Jerusalem Artichoke: Beacon of Hope

Maggie and a J. Artichoke

Last fall when root vegetables were a-boomin’ I stumbled across a Jerusalem artichoke at the farmers’ market. It’s a charming little veg with a winning spunk that looks a bit like ginger root. I’d eaten Jerusalem artichokes in its cooked form, but never seen it in its raw and was delighted to get to take one home and experiment. IMG_7549As with my purple kohlrabi incident, I knew I wanted to try and cook with my newfound artichoke, but hadn’t any idea what. So after a comedy of errors in the peeling department, Ev and I simply sautéed it in a pan until it was soft.

IMG_7556We added a purple (!) pepper that we’d also found at the market with this stunning lime green interior. It was slightly more bitter than your average pepper, but beautiful and tasty nonetheless.

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Then we plopped our artichoke and pepper on a soft taco with greens. Probably not how nature intended, but a divine little treat nonetheless. The Jerusalem artichokes were heavenly and sweet. I might not be looking forward to root season returning, but I’ll keep this little reminder in my back pocket as a beacon of hope.IMG_7573 IMG_7575

These Little Piggies Went to Market

I’ve said so before, but I think it’s worth re-mentioning that the Union Square Farmers Market is the best place in New York City on a Saturday.

We met our fabulous friends Sam and Shosh for a lovely wander through the stalls and to procure some ingredients for dinner (details to come). The full array of fall harvest was out, along with all of the Union Sq standards.

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It’s hard not to find a little something for everybody there: freshly baked breads, cheese straight from the goat, sheep, or cow, cozy colored yarns, treats, and for the vegetable-enamored, everything.

There are comical gourds of all shapes, sizes, colors, and degrees of bumpiness, all hailing autumn.

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And copious amounts of kale, which is the super-vegetable when it comes to cold weather! There should be piles of this stuff for weeks, and we can’t wait to make kale chips, kale juice, cooked kale, massaged kale, and kale-kale.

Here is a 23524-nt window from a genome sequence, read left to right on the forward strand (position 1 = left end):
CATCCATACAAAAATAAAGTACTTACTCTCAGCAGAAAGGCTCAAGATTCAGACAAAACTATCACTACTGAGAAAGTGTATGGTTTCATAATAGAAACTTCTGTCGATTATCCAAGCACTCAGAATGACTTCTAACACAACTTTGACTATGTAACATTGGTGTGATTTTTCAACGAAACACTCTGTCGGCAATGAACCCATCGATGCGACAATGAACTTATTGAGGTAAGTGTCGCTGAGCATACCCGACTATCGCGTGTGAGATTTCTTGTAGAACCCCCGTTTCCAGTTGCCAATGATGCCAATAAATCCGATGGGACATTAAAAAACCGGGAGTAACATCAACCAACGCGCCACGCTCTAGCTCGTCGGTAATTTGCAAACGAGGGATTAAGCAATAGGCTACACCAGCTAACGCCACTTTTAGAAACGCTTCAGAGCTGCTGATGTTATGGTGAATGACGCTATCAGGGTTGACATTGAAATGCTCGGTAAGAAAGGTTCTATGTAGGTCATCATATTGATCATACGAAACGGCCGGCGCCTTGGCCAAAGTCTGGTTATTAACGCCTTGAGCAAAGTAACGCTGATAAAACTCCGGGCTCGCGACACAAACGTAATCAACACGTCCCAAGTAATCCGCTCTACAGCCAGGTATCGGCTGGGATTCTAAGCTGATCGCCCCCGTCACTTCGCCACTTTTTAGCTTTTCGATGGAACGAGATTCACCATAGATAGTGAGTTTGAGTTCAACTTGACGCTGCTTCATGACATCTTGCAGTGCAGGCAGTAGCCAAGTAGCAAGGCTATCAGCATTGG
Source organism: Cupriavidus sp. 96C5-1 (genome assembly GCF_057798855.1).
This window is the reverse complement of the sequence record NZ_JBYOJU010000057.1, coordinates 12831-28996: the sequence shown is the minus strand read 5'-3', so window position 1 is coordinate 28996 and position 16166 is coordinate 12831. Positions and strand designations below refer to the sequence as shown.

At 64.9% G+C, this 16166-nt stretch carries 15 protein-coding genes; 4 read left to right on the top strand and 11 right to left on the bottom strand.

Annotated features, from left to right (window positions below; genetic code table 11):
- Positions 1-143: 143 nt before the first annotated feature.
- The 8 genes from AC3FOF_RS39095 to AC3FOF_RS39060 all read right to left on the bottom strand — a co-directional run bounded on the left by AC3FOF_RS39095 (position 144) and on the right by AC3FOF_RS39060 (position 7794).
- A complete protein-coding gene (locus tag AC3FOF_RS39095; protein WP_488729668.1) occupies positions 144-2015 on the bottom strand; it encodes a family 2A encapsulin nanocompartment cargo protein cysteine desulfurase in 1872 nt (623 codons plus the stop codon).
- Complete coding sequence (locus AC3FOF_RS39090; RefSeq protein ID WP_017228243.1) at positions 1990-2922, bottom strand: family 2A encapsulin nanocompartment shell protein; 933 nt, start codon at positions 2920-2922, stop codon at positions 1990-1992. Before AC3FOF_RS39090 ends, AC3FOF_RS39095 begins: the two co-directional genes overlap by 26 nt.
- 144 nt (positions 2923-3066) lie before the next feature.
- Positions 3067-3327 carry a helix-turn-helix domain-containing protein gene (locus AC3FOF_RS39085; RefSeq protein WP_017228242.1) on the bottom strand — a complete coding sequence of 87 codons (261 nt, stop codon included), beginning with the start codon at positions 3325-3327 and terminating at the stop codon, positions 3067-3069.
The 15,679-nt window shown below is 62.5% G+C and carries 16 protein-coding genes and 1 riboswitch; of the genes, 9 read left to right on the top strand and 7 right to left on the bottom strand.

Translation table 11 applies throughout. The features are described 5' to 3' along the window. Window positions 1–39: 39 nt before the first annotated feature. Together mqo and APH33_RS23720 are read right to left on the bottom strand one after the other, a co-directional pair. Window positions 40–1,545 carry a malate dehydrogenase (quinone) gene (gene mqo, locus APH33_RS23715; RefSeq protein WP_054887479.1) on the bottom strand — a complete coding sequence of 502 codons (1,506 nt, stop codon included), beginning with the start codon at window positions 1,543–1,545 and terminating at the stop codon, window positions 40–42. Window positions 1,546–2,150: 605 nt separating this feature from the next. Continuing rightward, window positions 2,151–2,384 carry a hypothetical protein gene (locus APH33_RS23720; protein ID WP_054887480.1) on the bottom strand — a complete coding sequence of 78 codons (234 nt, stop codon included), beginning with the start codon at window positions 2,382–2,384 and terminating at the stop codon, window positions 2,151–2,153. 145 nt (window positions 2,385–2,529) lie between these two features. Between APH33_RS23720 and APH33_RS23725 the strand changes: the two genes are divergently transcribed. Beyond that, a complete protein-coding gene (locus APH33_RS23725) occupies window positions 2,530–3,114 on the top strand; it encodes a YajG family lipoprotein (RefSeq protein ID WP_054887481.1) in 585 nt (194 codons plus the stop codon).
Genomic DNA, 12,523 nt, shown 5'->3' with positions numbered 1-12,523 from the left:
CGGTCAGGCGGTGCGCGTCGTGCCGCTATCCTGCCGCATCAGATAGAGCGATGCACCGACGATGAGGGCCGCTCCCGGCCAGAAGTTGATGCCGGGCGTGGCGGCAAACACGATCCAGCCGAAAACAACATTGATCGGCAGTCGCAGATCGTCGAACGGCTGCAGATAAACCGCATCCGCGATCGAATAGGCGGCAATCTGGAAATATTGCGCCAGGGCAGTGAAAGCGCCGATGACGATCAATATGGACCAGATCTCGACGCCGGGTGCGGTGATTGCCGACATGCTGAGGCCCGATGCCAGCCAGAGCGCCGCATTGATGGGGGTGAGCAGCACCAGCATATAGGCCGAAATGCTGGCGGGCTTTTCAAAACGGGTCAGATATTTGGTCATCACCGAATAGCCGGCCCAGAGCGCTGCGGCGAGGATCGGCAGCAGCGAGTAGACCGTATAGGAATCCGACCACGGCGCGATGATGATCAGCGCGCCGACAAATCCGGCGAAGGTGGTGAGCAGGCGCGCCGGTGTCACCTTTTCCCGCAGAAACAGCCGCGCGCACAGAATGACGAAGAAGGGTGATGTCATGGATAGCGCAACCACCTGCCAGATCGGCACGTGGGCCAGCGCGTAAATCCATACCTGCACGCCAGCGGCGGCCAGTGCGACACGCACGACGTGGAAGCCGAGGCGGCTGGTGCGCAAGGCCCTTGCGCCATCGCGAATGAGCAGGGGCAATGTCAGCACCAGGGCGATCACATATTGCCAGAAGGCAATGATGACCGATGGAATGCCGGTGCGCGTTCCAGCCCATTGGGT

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IMG_7016And while we’re on the subject of juice: mmm wheatgrass.

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And HONEY. Though I am mostly-vegan, I am not terribly convinced that bees are being exploited. I am, however, fairly uncomfortable with the possibility that agave workers are, and thus, I have not forfeited my right to eat honey. We bought some lusciously spreadable raw wildflower honey at the market, thick and butter-like in its consistency. Raw honey is uncooked, so it preserves its pollen, and is less processed, which is the best excuse to spread it on everything.  (But I do promise to keep an ear out for sad bee complaints.)

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Rooftops gardens WILL CHANGE THE COURSE OF HISTORY! (And you’ll attract more naysayers with honey.)IMG_7081IMG_7085

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We found Jerusalem artichokes! I’ve been too nervous to cook them because I haven’t the slightest idea what to pair them with. My cookbooks are void of Jerusalem artichokes entirely and I’ve found zero support on the internet. It’s the purple kohlrabi incident all over again. But that might be a project for tonight.IMG_7207 IMG_7205IMG_7198

The advertising for the revolutionary juicy pears was just too compelling. So we bought a phenomenal pile of Asian pears.IMG_7084 (1)

I mean Don Draper couldn’t argue with that.

Ooh, and ground cherries. They’re a kind of cherry-tomato hybrid with a really zesty sweet flavor – described in this blurry sign as being pineapple-y.  And they come in their own natural wrappers, making them a perfect mid-stroll snack.

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IMG_7117See? Gourds.

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And they weren’t the only bumpy creatures out and about…IMG_7089 IMG_7088IMG_7099

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We walked away with carrots, bok choy, peppers – including a purple one – eggplant, greens, and more. Afterwards we jumped on the L and headed straight to Brooklyn to start stuffing dumplings for dinner.